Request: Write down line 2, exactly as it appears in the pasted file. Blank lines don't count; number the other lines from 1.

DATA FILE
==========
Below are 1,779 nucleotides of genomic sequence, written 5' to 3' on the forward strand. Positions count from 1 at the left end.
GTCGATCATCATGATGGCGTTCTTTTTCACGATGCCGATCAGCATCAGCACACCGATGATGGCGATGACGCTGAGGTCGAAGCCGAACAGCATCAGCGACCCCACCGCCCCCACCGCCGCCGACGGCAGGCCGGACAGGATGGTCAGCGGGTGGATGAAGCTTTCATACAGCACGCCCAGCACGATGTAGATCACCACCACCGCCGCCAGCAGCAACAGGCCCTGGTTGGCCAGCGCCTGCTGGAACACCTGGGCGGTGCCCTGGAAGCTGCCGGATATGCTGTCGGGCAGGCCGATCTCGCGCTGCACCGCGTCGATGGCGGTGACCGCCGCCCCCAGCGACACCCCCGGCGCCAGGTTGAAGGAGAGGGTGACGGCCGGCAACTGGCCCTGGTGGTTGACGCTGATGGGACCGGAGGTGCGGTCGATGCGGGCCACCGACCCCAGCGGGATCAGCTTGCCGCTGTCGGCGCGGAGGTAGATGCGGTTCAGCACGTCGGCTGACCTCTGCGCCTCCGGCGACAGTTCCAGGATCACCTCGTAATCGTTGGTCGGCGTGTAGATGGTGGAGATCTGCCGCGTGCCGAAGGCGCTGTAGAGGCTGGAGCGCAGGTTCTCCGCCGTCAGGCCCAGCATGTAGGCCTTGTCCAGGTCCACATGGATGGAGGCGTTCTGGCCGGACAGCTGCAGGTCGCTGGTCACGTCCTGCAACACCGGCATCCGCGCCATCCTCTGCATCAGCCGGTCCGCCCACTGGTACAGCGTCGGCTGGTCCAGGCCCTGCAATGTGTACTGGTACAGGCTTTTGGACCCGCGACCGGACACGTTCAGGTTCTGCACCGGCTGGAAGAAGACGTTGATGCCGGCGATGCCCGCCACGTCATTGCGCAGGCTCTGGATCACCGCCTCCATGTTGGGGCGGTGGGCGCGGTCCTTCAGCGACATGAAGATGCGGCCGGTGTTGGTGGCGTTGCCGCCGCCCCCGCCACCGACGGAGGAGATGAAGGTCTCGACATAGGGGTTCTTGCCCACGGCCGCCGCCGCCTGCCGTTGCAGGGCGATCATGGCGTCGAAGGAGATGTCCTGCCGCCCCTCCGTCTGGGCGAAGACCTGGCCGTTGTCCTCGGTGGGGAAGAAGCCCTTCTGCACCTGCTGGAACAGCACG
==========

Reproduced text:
GTCGATCATCATGATGGCGTTCTTTTTCACGATGCCGATCAGCATCAGCACACCGATGATGGCGATGACGCTGAGGTCGAAGCCGAACAGCATCAGCGACCCCACCGCCCCCACCGCCGCCGACGGCAGGCCGGACAGGATGGTCAGCGGGTGGATGAAGCTTTCATACAGCACGCCCAGCACGATGTAGATCACCACCACCGCCGCCAGCAGCAACAGGCCCTGGTTGGCCAGCGCCTGCTGGAACACCTGGGCGGTGCCCTGGAAGCTGCCGGATATGCTGTCGGGCAGGCCGATCTCGCGCTGCACCGCGTCGATGGCGGTGACCGCCGCCCCCAGCGACACCCCCGGCGCCAGGTTGAAGGAGAGGGTGACGGCCGGCAACTGGCCCTGGTGGTTGACGCTGATGGGACCGGAGGTGCGGTCGATGCGGGCCACCGACCCCAGCGGGATCAGCTTGCCGCTGTCGGCGCGGAGGTAGATGCGGTTCAGCACGTCGGCTGACCTCTGCGCCTCCGGCGACAGTTCCAGGATCACCTCGTAATCGTTGGTCGGCGTGTAGATGGTGGAGATCTGCCGCGTGCCGAAGGCGCTGTAGAGGCTGGAGCGCAGGTTCTCCGCCGTCAGGCCCAGCATGTAGGCCTTGTCCAGGTCCACATGGATGGAGGCGTTCTGGCCGGACAGCTGCAGGTCGCTGGTCACGTCCTGCAACACCGGCATCCGCGCCATCCTCTGCATCAGCCGGTCCGCCCACTGGTACAGCGTCGGCTGGTCCAGGCCCTGCAATGTGTACTGGTACAGGCTTTTGGACCCGCGACCGGACACGTTCAGGTTCTGCACCGGCTGGAAGAAGACGTTGATGCCGGCGATGCCCGCCACGTCATTGCGCAGGCTCTGGATCACCGCCTCCATGTTGGGGCGGTGGGCGCGGTCCTTCAGCGACATGAAGATGCGGCCGGTGTTGGTGGCGTTGCCGCCGCCCCCGCCACCGACGGAGGAGATGAAGGTCTCGACATAGGGGTTCTTGCCCACGGCCGCCGCCGCCTGCCGTTGCAGGGCGATCATGGCGTCGAAGGAGATGTCCTGCCGCCCCTCCGTCTGGGCGAAGACCTGGCCGTTGTCCTCGGTGGGGAAGAAGCCCTTCTGCACCTGCTGGAACAGCACG